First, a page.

All beer sold in the United States is subject to federal excise tax which is calculated on a per-barrel basis. Currently, the excise tax is assessed at a rate of $18 per barrel of beer.  However, small domestic brewers, those who produce less than 2,000,000 barrels per year, enjoy a lower tax rate of only $7 per barrel for the first 60,000 barrels sold and $18 per barrel for any sales in excess of the 60,000 barrels.

Although the excise tax on beer is paid by the brewer, in reality the tax is passed on to the consumer in the form of a higher price for the product. Because a barrel contains 31 gallons, and each gallon is 128 fluid ounces, a barrel holds about 330 twelve ounce bottles or cans of beer.  This means the tax on a barrel could be passed on to as many as 330 beer drinkers!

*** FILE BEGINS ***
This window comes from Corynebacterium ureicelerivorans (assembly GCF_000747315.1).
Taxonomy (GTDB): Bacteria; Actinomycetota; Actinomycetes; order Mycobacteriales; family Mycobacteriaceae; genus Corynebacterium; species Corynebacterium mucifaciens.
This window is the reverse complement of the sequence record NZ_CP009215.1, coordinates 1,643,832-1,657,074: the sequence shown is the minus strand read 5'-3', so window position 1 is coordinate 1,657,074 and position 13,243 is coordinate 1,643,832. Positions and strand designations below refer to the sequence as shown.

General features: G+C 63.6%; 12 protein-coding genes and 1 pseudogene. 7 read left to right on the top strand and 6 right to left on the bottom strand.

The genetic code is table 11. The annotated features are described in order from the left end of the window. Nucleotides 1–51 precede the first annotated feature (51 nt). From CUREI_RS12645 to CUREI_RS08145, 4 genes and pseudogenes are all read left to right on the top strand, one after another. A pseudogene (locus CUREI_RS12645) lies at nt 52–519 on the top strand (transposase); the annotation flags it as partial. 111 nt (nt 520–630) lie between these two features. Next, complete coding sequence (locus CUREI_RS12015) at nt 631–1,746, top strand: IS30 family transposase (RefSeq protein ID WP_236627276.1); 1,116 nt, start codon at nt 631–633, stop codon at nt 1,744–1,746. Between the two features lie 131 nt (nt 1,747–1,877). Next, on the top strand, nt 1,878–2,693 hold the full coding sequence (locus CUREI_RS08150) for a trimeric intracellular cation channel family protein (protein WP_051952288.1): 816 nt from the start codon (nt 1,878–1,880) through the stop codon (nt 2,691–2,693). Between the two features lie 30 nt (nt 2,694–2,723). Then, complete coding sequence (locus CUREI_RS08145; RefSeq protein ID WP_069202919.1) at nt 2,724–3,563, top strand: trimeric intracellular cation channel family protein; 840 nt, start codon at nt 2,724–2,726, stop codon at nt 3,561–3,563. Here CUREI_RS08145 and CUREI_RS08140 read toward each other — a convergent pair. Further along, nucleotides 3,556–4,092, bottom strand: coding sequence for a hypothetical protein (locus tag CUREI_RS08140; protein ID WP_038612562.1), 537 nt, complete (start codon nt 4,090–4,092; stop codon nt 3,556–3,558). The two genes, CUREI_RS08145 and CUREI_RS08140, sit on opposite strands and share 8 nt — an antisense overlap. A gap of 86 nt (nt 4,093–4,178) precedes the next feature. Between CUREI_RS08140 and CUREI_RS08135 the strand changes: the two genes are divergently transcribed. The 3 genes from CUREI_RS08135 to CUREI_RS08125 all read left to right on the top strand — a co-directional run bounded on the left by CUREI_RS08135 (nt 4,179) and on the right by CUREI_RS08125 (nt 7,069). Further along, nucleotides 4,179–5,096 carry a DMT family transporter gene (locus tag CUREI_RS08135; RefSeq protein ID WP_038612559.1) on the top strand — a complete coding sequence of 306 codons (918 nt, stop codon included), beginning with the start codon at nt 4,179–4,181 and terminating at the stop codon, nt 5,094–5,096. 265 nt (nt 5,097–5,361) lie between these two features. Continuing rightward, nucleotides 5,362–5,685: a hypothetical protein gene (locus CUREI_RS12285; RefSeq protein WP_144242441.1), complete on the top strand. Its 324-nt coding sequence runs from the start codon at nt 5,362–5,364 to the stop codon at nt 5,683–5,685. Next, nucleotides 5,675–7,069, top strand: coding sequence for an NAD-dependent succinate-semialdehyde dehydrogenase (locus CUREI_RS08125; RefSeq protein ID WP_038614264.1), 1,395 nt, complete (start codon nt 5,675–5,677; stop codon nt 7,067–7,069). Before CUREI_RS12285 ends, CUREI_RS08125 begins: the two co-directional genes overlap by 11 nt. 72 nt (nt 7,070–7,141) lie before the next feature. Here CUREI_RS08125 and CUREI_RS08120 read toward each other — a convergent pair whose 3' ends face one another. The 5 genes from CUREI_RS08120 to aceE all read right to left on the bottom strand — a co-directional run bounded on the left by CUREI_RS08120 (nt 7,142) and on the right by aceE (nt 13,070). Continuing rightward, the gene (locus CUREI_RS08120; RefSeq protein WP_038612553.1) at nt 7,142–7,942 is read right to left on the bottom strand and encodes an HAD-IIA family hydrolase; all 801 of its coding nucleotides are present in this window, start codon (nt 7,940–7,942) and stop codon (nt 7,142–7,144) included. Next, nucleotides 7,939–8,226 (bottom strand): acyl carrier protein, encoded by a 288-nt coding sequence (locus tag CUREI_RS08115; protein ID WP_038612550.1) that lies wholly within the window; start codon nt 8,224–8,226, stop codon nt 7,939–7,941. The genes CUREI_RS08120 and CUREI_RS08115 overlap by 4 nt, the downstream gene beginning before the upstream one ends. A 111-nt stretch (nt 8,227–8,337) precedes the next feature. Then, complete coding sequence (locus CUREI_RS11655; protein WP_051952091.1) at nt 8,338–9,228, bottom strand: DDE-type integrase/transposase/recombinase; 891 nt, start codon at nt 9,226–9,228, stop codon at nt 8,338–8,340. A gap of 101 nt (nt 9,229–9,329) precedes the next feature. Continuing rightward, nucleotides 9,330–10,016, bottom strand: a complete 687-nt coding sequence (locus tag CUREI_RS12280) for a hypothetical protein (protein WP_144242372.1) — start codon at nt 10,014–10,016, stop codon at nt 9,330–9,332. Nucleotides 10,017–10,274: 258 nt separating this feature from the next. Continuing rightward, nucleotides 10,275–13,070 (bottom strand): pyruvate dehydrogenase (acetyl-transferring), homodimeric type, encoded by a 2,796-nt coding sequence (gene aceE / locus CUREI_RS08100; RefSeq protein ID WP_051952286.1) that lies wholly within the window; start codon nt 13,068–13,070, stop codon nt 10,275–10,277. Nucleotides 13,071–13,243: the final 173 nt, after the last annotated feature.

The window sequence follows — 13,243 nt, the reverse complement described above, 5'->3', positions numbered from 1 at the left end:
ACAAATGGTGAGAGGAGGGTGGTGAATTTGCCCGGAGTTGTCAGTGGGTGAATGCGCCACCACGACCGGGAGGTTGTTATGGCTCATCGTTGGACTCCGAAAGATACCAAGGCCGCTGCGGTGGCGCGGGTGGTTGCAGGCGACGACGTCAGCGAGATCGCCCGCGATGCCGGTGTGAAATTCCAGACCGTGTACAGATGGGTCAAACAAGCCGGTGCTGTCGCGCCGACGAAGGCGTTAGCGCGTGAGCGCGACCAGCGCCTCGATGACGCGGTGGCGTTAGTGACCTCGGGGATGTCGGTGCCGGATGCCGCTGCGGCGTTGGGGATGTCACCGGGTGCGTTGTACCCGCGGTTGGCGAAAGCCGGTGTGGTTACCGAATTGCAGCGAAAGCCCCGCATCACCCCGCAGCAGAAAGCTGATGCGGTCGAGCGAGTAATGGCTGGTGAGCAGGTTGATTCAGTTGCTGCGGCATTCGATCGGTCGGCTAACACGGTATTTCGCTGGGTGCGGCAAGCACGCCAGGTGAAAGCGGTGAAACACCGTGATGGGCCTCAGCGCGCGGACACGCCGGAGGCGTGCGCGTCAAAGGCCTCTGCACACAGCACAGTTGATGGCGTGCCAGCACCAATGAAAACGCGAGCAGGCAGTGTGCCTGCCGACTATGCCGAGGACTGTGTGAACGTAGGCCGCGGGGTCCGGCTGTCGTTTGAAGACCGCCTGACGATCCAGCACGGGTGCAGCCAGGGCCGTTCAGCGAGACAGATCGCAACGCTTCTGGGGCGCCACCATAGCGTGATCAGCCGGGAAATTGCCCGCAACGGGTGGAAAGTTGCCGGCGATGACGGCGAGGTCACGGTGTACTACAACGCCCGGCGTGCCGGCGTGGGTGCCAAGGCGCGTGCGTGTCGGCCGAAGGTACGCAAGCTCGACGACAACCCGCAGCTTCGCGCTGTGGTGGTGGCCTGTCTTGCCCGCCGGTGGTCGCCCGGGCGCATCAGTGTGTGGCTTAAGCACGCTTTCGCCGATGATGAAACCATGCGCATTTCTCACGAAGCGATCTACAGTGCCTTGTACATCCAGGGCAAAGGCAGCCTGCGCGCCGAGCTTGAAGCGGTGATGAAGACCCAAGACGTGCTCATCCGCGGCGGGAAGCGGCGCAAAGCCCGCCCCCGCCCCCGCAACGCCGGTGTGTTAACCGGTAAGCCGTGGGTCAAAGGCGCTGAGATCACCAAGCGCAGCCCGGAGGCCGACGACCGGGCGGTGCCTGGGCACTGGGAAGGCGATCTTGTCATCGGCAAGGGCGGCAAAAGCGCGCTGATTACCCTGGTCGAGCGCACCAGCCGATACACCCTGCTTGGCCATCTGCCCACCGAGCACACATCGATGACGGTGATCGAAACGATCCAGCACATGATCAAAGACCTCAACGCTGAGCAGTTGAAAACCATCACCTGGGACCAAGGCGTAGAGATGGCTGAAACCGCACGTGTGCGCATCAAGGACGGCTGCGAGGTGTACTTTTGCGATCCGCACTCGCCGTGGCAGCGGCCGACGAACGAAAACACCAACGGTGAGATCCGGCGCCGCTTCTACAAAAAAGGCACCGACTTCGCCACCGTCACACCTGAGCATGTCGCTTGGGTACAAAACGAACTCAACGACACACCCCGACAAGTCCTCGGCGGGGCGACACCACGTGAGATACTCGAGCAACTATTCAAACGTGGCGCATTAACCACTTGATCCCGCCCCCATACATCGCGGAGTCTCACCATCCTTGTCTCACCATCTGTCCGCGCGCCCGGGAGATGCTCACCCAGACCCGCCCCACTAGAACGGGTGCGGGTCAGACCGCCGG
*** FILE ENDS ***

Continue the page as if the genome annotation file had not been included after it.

The Senate bill, as written on November 28, 2018, would reduce the excise tax on beer in two ways. First, the excise tax for all brewers would be reduced from $18 per barrel to $16 per barrel on the first 6,000,000 barrels sold each year.  Every brewer, even the largest ones, would benefit from this reduced tax rate.  Second, domestic brewers producing less than 2,000,000 barrels per year would experience a reduction in the excise tax on the first 60,000 of barrels sold from the current rate of $7 per barrel to $3.50 per barrel.  These two changes to the tax law would apply only for years 2018 through 2020.  In 2021, the tax rates would return to their current levels.  Because the tax reduction is only temporary, consumers should not expect to see an immediate corresponding drop in beer prices.

The table below illustrates the tax savings various sized brewers would realize if the Senate proposal becomes law.